Mariana Castillo Deball: If we do not know or reflect on our history, we cannot live in the present

Today we bring you an interesting interview with Mexican artist Mariana Castillo Deball, which appeared in Descubrir el Arte and was translated by our Ilaria!
This article written by Sara Valverde and published in the Spanish magazine Descubrir el Arte is an interview with Mexican artist Mariana Castillo Deball about her way of making art and the reflections that give rise to her works. The article was translated by me! Here is the link to the original.

Mexican artist Mariana Castillo Deball is exhibiting Parergon, her work, in the historicHamburger Bahnhof pavilion inBerlin until March 1, after winning the German National Gallery Prize in 2013 by presenting this project. In this interview with Descubrir el Arte, she explains what it is: an installation consisting of 25 parts, which has as its theme the historical, philosophical and artistic transformation of things.

Mariana Castillo Deball
Mariana Castillo Deball

The National Gallery Prize was born in 2000, when collector Rolf Hoffmann proposed to support and promote the contemporary works of young talents within the Friends of the National Gallery Association. Since then, the prize has become one of the most important awards for new artists living or working in Germany. The prize consisted of the remarkable sum of 1,000 Deutschmarks, equivalent to 50,000 euros today.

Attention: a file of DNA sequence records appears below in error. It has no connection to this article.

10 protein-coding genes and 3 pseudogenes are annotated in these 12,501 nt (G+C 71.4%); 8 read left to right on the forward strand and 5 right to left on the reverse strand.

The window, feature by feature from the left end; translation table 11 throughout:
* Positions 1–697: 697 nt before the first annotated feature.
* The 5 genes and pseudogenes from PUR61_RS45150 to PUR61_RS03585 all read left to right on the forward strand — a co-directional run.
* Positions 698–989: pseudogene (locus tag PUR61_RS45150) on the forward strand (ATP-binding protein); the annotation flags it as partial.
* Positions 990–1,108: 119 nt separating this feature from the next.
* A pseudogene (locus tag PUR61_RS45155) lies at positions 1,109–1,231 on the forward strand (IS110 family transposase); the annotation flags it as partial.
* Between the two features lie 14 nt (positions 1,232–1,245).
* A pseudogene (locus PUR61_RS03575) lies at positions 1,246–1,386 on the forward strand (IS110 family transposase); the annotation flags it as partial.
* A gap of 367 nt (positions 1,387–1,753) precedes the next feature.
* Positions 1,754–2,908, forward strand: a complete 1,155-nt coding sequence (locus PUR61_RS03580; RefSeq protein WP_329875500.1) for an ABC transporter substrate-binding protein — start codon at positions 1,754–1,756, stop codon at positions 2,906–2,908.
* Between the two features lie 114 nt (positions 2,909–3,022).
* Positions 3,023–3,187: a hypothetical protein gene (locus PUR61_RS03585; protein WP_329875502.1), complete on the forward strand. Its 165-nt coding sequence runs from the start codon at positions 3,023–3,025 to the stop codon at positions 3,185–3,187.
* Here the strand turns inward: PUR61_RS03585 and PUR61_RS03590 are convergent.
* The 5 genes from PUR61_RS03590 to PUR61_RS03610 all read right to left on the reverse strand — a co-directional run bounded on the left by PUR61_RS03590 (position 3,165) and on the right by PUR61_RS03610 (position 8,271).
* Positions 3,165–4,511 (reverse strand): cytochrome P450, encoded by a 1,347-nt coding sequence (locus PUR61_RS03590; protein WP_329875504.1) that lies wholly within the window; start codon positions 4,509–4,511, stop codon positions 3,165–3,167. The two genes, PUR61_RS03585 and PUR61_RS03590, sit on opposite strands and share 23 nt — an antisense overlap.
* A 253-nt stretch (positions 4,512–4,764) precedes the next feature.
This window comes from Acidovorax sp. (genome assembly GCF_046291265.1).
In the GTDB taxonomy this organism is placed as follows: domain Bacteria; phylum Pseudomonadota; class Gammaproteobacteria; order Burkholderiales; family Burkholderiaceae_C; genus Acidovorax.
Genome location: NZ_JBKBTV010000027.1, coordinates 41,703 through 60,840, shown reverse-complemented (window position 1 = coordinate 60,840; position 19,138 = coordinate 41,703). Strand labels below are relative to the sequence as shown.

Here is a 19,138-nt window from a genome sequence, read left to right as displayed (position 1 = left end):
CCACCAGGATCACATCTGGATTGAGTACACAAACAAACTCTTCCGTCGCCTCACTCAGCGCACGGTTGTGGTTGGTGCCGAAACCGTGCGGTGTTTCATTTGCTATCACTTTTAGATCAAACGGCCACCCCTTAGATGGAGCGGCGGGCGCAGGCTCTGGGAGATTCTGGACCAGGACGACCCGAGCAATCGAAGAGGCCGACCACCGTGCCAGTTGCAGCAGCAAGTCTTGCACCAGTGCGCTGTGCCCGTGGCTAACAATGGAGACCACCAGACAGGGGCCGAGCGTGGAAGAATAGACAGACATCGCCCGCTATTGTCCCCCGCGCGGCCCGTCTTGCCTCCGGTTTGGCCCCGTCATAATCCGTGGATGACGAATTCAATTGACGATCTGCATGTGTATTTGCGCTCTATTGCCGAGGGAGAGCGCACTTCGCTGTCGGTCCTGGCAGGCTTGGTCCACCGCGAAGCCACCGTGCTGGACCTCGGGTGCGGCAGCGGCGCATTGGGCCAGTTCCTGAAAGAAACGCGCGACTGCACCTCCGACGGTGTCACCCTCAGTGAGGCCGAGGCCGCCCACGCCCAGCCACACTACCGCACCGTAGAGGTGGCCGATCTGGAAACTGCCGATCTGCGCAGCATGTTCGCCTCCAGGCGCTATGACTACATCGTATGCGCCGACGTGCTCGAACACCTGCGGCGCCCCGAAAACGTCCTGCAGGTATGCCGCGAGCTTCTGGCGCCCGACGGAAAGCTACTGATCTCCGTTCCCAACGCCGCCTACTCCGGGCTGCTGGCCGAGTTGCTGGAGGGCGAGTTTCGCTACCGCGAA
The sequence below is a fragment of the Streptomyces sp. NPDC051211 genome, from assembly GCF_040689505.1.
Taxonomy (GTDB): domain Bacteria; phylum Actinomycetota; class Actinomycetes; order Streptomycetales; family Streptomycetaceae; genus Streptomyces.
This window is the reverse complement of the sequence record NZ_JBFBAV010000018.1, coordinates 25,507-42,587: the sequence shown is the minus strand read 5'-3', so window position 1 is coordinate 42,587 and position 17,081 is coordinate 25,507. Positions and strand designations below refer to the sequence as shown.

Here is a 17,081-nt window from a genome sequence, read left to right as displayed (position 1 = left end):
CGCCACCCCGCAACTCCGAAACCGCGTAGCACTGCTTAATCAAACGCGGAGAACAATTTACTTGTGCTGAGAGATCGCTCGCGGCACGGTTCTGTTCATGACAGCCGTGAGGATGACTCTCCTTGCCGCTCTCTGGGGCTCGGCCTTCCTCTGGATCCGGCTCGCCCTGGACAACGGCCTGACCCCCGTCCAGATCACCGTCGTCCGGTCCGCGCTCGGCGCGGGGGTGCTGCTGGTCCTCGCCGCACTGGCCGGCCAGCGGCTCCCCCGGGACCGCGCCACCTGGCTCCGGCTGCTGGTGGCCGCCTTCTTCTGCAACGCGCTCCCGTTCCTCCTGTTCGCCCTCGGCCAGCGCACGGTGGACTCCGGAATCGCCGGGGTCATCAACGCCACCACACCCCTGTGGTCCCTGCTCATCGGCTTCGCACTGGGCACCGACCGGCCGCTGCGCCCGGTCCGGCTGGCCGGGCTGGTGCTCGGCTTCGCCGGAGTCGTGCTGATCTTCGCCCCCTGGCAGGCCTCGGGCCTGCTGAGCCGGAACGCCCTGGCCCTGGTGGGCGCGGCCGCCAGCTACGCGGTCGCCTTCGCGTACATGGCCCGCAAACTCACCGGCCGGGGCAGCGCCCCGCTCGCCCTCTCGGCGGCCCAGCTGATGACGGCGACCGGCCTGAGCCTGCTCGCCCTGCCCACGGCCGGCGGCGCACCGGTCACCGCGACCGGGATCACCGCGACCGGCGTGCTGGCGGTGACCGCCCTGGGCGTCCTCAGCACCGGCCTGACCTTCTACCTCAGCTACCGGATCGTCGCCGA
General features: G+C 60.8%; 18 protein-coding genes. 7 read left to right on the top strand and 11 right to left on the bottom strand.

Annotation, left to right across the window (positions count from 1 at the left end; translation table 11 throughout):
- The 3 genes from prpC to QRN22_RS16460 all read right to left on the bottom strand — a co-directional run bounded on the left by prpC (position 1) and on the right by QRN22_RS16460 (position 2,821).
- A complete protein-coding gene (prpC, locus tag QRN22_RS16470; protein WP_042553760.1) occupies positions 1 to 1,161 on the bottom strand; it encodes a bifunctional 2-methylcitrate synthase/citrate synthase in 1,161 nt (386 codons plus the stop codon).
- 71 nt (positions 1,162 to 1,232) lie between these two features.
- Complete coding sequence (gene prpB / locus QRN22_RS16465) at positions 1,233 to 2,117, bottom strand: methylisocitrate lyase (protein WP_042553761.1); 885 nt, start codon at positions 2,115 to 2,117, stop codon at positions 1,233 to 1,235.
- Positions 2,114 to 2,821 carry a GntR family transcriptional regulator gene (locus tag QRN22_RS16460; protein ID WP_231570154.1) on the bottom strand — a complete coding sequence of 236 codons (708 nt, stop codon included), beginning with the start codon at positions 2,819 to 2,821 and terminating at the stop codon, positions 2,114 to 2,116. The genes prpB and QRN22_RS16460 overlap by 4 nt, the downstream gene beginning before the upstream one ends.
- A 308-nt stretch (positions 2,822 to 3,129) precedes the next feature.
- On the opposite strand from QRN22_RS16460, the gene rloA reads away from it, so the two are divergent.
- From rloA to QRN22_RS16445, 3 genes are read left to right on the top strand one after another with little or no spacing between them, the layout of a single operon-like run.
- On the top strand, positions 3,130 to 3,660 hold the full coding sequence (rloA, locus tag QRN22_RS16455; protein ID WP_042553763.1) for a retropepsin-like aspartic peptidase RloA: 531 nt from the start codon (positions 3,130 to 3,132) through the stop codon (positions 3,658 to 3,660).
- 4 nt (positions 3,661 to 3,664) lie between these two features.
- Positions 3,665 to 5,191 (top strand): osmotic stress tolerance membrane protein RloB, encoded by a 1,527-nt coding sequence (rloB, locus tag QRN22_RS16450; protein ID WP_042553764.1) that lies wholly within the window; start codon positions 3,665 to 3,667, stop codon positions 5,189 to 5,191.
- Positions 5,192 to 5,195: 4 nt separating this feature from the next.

Since 2002, the stakes have increased, adding to the prize the purchase of one of the winning artist’s works. In addition, other artistic disciplines, such as film, have been included in recent years; in fact, today the Art Prize is also awarded to the young film talent. In spite of this, in 2013, the reward underwent some changes: the cash prize was replaced by the opportunity for the winner to have his or her work exhibited in what is now the Berlin Museum of Contemporary Art. The museum also answers to the name Hamburger Bahnhof, since a train station was established in this space in the mid-19th century, which was later transformed into an exhibition space in the 1980s. Once again, the cultural event is realized in part thanks to the contribution of private companies such as BMW, whose cultural sector is responsible for sponsoring both the plastic arts and film awards.

Foto storica della Hamburger Bahnohf nel 1927 - © BPK
Historical photo of the Hamburger Bahnohf in 1927 - © BPK

La Hamburger Bahnohf nel 1984 - © Stefan Koppelkamm
The Hamburger Bahnohf in 1984 - © Stefan Koppelkamm

Il Museo di Arte Contemporanea di Berlino
The Berlin Museum of Contemporary Art